THE Ryan family in Newmarket endured a very difficult emotional rollercoaster in the spring of 2009.
The birth of Abbey Ryan, the first granddaughter in their extended family, on March 3, 2009 brought great joy to everyone.
However, the death of her father, Pakie, (34) in early April, left a cloud hanging over the entire family. The sports fanatic and Newmarket character would have been 40 on Monday, January 26.
During his illness, Pakie received great support from his wife, Frances, relatives, friends and the local community.
His father, Christy recalls Pakie repeatedly said there were people much worse off than him, even in the middle of his cancer battle.
Two or three years after his death, it struck Christy that Pakie had 34 years of happiness, he was never sick and never in hospital.
Frances describes the spring of ’09 as a “battle of emotions”, which was a bit too much for everyone to take in, as there was joy on one hand and impending death on the other.
“After the birth of Abbey, we all knew what was coming next but tried not to think about it,” she said.
A native of Tullamore, Frances grew up and went to school in Shannon and met Pakie during her first year in Limerick Institute of Technology through family, as she went to school with his cousins.
She said Pakie was very proud of Newmarket Celtic and Newmarket GAA. He was very committed to the village and sport.
Referring to the Pakie Ryan run, she said, “It is a very emotional day for me. At the same time it makes me very proud. So much hard work goes into the run before it rolls out successfully, which gives me a great sense of satisfaction.
“People come from Tullamore, America, the North, Dublin and all over the country in 2014. Last year was the most successful and we are hoping this year will be as successful if not better.
“It is inspiring and a testament to Pakie that everyone makes such an effort on the day.”
Last year, Frances took a back seat and stayed at the finish line with Abbey, where she met so many people she knew, including people she wouldn’t expect to run in a race, giving it 100%.
As time goes on does it get easier or harder? “It is hard question to answer. I look at it in two different ways. Every year Pakie is gone, Abbey is another year older. I feel for Abbey more than myself. Kids are very accepting. She knows who he is, where he is and what happened.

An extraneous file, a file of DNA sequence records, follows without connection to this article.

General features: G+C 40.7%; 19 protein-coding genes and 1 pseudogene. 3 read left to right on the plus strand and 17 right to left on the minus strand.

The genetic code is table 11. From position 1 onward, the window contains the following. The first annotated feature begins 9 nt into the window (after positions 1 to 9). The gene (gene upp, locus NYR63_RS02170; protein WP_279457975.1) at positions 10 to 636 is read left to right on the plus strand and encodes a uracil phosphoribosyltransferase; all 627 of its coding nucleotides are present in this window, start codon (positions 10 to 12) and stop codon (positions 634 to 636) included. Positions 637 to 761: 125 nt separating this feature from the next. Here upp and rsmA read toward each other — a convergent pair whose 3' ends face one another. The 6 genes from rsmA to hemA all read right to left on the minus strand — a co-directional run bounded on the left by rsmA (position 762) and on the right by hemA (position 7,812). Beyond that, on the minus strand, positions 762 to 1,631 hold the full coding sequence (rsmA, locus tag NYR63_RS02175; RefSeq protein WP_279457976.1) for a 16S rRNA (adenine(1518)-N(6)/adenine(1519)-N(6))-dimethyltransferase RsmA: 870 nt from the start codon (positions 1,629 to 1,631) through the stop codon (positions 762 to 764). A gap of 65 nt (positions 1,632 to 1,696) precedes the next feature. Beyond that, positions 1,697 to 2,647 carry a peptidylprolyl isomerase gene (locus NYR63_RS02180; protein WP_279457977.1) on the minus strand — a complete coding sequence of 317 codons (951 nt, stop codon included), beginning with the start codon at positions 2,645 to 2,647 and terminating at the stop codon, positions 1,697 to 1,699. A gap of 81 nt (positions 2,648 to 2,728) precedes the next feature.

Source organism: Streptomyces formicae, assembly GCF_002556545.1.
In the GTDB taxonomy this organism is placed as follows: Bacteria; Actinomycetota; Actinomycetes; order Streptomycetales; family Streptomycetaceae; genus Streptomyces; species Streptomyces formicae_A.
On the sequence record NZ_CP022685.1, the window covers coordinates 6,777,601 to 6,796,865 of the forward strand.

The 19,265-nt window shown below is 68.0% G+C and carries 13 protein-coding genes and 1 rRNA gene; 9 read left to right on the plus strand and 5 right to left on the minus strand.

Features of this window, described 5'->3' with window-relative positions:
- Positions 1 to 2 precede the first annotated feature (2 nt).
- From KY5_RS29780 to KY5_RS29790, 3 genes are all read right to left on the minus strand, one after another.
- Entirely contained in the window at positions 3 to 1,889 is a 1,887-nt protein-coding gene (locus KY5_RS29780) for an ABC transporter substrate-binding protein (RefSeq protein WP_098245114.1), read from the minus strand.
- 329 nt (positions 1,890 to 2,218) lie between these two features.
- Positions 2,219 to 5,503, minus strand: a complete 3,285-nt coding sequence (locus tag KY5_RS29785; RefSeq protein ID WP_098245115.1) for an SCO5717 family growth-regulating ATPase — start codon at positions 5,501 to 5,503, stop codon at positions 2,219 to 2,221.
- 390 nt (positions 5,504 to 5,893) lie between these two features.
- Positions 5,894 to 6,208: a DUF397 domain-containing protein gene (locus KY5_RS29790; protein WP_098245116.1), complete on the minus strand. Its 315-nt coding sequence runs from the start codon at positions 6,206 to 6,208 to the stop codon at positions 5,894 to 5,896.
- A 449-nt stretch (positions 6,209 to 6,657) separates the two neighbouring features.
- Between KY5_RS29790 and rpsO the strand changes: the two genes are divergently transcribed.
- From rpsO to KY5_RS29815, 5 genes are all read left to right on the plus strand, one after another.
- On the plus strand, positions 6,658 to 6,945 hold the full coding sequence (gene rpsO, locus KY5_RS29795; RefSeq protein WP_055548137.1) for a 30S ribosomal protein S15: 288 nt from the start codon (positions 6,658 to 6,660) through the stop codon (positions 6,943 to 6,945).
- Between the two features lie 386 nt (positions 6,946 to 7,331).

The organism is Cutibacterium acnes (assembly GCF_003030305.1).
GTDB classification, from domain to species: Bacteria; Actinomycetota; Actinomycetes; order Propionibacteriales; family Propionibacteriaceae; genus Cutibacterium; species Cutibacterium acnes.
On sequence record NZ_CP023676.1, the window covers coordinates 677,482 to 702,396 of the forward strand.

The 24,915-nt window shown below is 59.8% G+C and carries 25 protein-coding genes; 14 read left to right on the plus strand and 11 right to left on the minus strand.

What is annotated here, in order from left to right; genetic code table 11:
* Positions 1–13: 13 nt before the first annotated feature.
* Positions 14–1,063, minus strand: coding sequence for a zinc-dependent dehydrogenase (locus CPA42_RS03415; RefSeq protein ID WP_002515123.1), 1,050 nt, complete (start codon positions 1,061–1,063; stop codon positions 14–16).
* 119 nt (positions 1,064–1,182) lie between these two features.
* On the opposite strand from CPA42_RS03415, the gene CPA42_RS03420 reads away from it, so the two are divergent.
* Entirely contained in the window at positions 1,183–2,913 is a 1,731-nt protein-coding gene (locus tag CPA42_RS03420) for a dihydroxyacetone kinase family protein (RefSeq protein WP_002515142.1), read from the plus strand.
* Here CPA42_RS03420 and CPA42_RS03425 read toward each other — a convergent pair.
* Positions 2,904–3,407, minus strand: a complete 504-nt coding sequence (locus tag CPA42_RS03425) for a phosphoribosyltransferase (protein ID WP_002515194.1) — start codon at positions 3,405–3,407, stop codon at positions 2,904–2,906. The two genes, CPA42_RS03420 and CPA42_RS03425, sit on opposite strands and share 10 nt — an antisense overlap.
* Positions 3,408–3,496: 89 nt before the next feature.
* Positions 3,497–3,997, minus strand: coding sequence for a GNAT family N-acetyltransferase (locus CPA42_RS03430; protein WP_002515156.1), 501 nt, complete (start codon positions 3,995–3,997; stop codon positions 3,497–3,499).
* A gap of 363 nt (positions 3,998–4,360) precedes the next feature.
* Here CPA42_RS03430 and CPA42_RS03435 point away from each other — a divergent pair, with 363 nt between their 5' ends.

“The run is great for Abbey and hopefully it will continue. As Abbey gets older, she will see the legacy he has left behind. It is amazing for her. I put all my feelings into Abbey,” she said.
His brother, Dave said Pakie would greet and talk to people regardless of whether they were the King of England or Joe Soap. Everyone was Bud.”
“He is very fondly remembered in Newmarket and by anyone who crossed his path in a soccer or hurling field”.
Christy said the family was anxious to support community organisations and charitable causes after the tremendous backing they received during Pakie’ s illness.
Pakie’s mother, Christina recalled how Frances was induced before her due date because Pakie desperately wanted to see baby, Abbey. However, it made him worse, as he wasn’t strong enough to hold her, as he got progressively weaker and weaker.
Thanks to the support of an excellent palliative care team from Milford, a special bed was brought out to his home to allow him remain with his family. He was at home on Wednesday, April 2 and went to Milford House the following day where he died.
Seven months after his death, it was suggested a soccer match should be held in him memory. Following a family discussion, it was decided a fun run would be far more inclusive for all sectors of the community.
Christina said before the event they call to the graveyard to tell Pakie he has to look after the weather, which has been good every year.
Christy feels the run helps bring people who may not have met each other for months together for a chat before and after the event.
Dave says that every family has been touched with some form of cancer so the run gives them a chance to meet like minded people, have a chat, share stories and experiences in a show of solidarity.
Newmarket Celtic mentor Paul Tuohy said: “You could never replace Pakie. He was a character who lit up the place”.